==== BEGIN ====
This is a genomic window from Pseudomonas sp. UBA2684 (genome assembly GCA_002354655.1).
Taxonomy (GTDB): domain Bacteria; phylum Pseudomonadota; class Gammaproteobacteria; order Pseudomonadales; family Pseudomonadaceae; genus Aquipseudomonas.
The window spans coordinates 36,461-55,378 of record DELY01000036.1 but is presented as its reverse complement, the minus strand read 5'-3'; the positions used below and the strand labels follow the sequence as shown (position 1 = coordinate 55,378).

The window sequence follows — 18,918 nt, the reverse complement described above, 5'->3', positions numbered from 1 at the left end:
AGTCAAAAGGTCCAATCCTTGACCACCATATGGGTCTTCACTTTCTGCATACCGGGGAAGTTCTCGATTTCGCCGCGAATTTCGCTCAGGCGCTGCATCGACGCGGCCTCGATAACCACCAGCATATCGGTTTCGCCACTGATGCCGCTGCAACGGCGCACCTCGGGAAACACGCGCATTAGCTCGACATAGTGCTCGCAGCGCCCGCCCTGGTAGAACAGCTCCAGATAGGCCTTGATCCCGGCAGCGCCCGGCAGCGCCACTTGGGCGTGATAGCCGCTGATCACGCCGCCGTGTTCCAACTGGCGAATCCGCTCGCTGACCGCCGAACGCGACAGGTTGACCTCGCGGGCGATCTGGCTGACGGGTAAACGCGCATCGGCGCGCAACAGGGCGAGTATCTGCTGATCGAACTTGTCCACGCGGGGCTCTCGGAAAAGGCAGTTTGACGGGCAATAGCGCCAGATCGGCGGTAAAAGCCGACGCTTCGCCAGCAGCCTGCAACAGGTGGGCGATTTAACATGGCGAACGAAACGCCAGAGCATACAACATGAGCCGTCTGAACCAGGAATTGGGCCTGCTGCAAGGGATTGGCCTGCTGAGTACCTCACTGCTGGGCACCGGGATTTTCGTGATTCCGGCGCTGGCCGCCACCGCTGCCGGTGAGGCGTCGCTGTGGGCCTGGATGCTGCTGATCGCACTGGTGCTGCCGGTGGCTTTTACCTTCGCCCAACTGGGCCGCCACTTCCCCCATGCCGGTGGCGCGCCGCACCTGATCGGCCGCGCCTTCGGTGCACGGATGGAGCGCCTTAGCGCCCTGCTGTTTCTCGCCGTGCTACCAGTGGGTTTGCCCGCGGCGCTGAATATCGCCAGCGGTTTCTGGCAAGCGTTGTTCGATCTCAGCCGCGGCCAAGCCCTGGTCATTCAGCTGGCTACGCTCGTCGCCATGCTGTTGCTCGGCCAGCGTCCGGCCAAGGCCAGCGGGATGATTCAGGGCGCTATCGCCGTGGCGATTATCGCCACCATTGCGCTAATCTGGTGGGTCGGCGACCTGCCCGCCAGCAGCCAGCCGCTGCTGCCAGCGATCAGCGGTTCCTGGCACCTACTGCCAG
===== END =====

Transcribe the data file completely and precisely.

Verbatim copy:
This is a genomic window from Pseudomonas sp. UBA2684 (genome assembly GCA_002354655.1).
Taxonomy (GTDB): domain Bacteria; phylum Pseudomonadota; class Gammaproteobacteria; order Pseudomonadales; family Pseudomonadaceae; genus Aquipseudomonas.
The window spans coordinates 36,461-55,378 of record DELY01000036.1 but is presented as its reverse complement, the minus strand read 5'-3'; the positions used below and the strand labels follow the sequence as shown (position 1 = coordinate 55,378).

The window sequence follows — 18,918 nt, the reverse complement described above, 5'->3', positions numbered from 1 at the left end:
AGTCAAAAGGTCCAATCCTTGACCACCATATGGGTCTTCACTTTCTGCATACCGGGGAAGTTCTCGATTTCGCCGCGAATTTCGCTCAGGCGCTGCATCGACGCGGCCTCGATAACCACCAGCATATCGGTTTCGCCACTGATGCCGCTGCAACGGCGCACCTCGGGAAACACGCGCATTAGCTCGACATAGTGCTCGCAGCGCCCGCCCTGGTAGAACAGCTCCAGATAGGCCTTGATCCCGGCAGCGCCCGGCAGCGCCACTTGGGCGTGATAGCCGCTGATCACGCCGCCGTGTTCCAACTGGCGAATCCGCTCGCTGACCGCCGAACGCGACAGGTTGACCTCGCGGGCGATCTGGCTGACGGGTAAACGCGCATCGGCGCGCAACAGGGCGAGTATCTGCTGATCGAACTTGTCCACGCGGGGCTCTCGGAAAAGGCAGTTTGACGGGCAATAGCGCCAGATCGGCGGTAAAAGCCGACGCTTCGCCAGCAGCCTGCAACAGGTGGGCGATTTAACATGGCGAACGAAACGCCAGAGCATACAACATGAGCCGTCTGAACCAGGAATTGGGCCTGCTGCAAGGGATTGGCCTGCTGAGTACCTCACTGCTGGGCACCGGGATTTTCGTGATTCCGGCGCTGGCCGCCACCGCTGCCGGTGAGGCGTCGCTGTGGGCCTGGATGCTGCTGATCGCACTGGTGCTGCCGGTGGCTTTTACCTTCGCCCAACTGGGCCGCCACTTCCCCCATGCCGGTGGCGCGCCGCACCTGATCGGCCGCGCCTTCGGTGCACGGATGGAGCGCCTTAGCGCCCTGCTGTTTCTCGCCGTGCTACCAGTGGGTTTGCCCGCGGCGCTGAATATCGCCAGCGGTTTCTGGCAAGCGTTGTTCGATCTCAGCCGCGGCCAAGCCCTGGTCATTCAGCTGGCTACGCTCGTCGCCATGCTGTTGCTCGGCCAGCGTCCGGCCAAGGCCAGCGGGATGATTCAGGGCGCTATCGCCGTGGCGATTATCGCCACCATTGCGCTAATCTGGTGGGTCGGCGACCTGCCCGCCAGCAGCCAGCCGCTGCTGCCAGCGATCAGCGGTTCCTGGCACCTACTGCCAG